Motorhome Aires In Spain
Touring inland regions of Spain this Summer using Motorhome Aires, brings a reminder of just how easy touring is here. Ultimately, Spain is an all-year travel destination thanks to the mild climate in its coastal regions. So, it’s no wonder us Brits flock to the Mediterranean coast each Winter, in search of escape from the dismal British weather.
In January 2016 we did our first trip to Spain’s Eastern and Southern coastal regions. Since then, we’ve used Motorhome Aires in Spain throughout various the regions. These include: Catalonia, Aragón, Navarra and The Basque Country, Valencia, Murcia and Andalusia, so here’s what we’ve found out.
1. What Are Aires
First of all, the word Aires is French and is short for Aires de Camping Car.
This basically means a Motorhome Parking Area. Most importantly, it’s a designated area provided by either the local authority or a private organisation. Here, motorhomes can park overnight for a limited time frame within the designated parking area.
I’m simply using the term Aires, because France has the most well known system to us British. Other countries in Europe also have Aires, but they are known by the language of that country – for example Germany has the Stellplatz and Italy has The Sosta.
By the way, not all countries have Aires. Each Aire is different with the number of spaces varying as well as the amount of time you can park overnight. This is generally between 24 and 72 hours.
In Spain, motorhome parking is usually signposted as Aparcamiento Autocaravanas. But for this article I’ll refer to these as Aires.
2. Local Authority Motorhome Aires in Spain
These are provided by the local town, city or community. They are usually within walking distance to the main centre or local attraction.
Parking is often mixed, so there may be other vehicles within the parking area or adjacent.
3. Are Aires Free?
This varies, so some motorhome Aires are free but many do have a parking fee. Expect to pay anything between 3 Euro and 20 Euro a night depending on where you are.
4. What’s The Parking Area Like?
The parking areas can be anything from tarmac bays to sand or gravel. Some will have marked places where the motorhome spaces are, others will be an open-style parking.
5. Private Motorhome Aires in Spain
Some Aires are operated by a private company or individual. This could be an area at a tourist attraction, for example at a Vineyard or even a waterpark or farm and anything in between.
Once again these may be free, subject to you using their facility, e.g buying a bottle of wine. However, there could be a charge payable direct to the person or establishment.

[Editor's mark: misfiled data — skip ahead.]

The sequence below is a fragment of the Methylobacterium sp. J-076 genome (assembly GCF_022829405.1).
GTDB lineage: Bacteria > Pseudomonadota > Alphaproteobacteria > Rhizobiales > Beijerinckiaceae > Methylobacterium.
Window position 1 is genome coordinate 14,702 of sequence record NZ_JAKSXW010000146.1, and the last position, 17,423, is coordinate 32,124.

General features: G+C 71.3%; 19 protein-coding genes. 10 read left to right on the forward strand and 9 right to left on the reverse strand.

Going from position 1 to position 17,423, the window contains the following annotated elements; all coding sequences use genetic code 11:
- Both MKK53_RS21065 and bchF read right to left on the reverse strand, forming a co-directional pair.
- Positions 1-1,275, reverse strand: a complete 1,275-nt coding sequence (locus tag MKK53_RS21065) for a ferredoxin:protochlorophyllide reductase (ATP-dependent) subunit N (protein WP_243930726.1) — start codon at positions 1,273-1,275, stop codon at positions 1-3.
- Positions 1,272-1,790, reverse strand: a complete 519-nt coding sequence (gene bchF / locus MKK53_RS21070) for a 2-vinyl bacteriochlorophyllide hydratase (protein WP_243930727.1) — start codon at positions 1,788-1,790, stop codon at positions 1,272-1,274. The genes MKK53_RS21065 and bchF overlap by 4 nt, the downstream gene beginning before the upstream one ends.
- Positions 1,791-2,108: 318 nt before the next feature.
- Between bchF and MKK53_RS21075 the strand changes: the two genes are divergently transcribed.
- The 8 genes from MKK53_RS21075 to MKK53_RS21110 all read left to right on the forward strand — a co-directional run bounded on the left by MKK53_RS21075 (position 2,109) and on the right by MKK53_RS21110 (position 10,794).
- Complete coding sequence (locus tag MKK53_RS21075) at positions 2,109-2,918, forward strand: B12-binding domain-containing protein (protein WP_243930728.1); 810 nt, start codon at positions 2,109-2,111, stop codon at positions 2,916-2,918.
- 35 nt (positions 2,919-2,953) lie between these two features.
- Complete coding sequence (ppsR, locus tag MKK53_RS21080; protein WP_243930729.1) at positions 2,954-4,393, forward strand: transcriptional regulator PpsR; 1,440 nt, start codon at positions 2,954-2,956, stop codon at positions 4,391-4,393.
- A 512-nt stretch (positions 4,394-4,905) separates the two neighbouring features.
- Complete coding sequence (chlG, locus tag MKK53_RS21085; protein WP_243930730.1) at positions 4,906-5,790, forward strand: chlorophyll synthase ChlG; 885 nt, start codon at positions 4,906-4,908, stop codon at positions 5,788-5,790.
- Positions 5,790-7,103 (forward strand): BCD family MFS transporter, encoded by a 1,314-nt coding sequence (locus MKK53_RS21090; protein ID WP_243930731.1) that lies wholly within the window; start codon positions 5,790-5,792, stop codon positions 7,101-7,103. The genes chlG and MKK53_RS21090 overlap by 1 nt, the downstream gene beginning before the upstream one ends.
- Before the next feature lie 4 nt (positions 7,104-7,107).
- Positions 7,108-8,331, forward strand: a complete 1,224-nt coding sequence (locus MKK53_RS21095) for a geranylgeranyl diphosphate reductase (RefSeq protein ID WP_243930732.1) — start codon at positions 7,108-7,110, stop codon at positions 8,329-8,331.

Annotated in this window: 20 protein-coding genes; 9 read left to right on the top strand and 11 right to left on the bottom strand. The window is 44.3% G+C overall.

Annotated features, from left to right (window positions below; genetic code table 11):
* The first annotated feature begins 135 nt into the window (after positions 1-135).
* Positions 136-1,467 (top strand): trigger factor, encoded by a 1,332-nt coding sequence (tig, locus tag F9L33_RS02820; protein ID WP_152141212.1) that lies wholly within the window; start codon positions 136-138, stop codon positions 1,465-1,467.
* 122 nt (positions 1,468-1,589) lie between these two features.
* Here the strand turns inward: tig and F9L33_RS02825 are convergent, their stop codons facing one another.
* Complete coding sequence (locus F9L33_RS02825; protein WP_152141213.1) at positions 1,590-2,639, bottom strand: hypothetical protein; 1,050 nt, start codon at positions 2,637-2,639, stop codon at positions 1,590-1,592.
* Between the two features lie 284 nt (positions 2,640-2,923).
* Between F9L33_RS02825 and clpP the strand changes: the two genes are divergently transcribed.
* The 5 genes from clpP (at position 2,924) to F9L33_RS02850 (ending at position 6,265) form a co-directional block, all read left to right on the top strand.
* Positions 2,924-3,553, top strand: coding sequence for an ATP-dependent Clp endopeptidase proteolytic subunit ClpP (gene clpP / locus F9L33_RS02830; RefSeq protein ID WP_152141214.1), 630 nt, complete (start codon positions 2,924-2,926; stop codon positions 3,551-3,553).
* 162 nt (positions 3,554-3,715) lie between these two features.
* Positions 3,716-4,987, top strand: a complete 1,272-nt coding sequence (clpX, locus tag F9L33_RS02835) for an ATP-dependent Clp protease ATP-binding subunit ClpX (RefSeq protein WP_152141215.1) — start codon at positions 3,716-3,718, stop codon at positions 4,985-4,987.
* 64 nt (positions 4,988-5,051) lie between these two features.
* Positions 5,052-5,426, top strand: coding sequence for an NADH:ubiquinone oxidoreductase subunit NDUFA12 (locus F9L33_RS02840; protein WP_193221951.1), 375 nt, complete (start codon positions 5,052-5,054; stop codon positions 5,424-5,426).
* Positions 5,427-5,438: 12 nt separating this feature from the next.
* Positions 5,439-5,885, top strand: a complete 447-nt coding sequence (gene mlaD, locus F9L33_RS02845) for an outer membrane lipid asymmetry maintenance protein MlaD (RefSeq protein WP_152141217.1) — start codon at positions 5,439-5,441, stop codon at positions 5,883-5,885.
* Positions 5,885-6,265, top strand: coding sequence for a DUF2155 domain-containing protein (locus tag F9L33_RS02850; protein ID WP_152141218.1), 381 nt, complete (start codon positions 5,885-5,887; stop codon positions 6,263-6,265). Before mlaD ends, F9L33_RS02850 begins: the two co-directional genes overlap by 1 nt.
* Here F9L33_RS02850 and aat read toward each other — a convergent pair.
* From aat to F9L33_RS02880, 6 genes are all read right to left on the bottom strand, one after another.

specifically built Private Aires
Some private Aires are built especially and may have a fence compound set up. Usually, they have someone working or living at the Aire too.
These type of Aires are often seen in coastal areas of Spain. These may have shower blocks and toilets as well as laundry facilities and electric. You can sometimes book ahead and stay for longer periods than a public Aire.
6. Are There Motorhome Service Points In Spain?
Yes there are motorhome service area points, but they may not be at each Aire. These are usually located either on the Aire parking area or somewhere in close vicinity.
Sometimes, there may be a water tap without the toilet dump and waste drain. Occasionally there won’t be any service point at all.
Generally, there’s two systems:
This is where a tap, ground drain and toilet emptying point are built separately. So this will have an outdoor style tap for fresh water, along with a hole of some description going into sewer for toilet waste. The waste water would usually be a drive-over drain in the ground.
It’s a one-stop unit for filling up the fresh and emptying the toilet. These are usually always fee paying and directly on the unit by card, cash, token or code (maybe printed on the parking ticket).
The waste water will go into a drain in the ground but it maybe set into a purpose built concrete or tarmac area.
7. Are Motorhome Service Points Free?
This varies, sometimes the service points are totally free to use. If there’s a barrier entry system, the overnight price of the Aire often includes use of the service point.
More often than not, there is a charge for using a service point and this can be anything from 1Euro to 6Euro. Basically, there’s no defined charge.
Purpose built units will usually be fee-paying whereas freestyle service areas may only charge for fresh water, if at all.
8. How Long Can you Stay?
The amount of time you can stay is different at each Aire, but expect it to be a minimum of 24 hours and maximum of 72 hours.
Private Aires may offer longer stays, especially purpose built compounds like those found in coastal areas.
9. Do Aires in Spain Have Facilites?
Local authority provided Aires won’t usually have any facilities, although there may be a public toilet near but not often.
Electric isn’t always an option and showers are rare.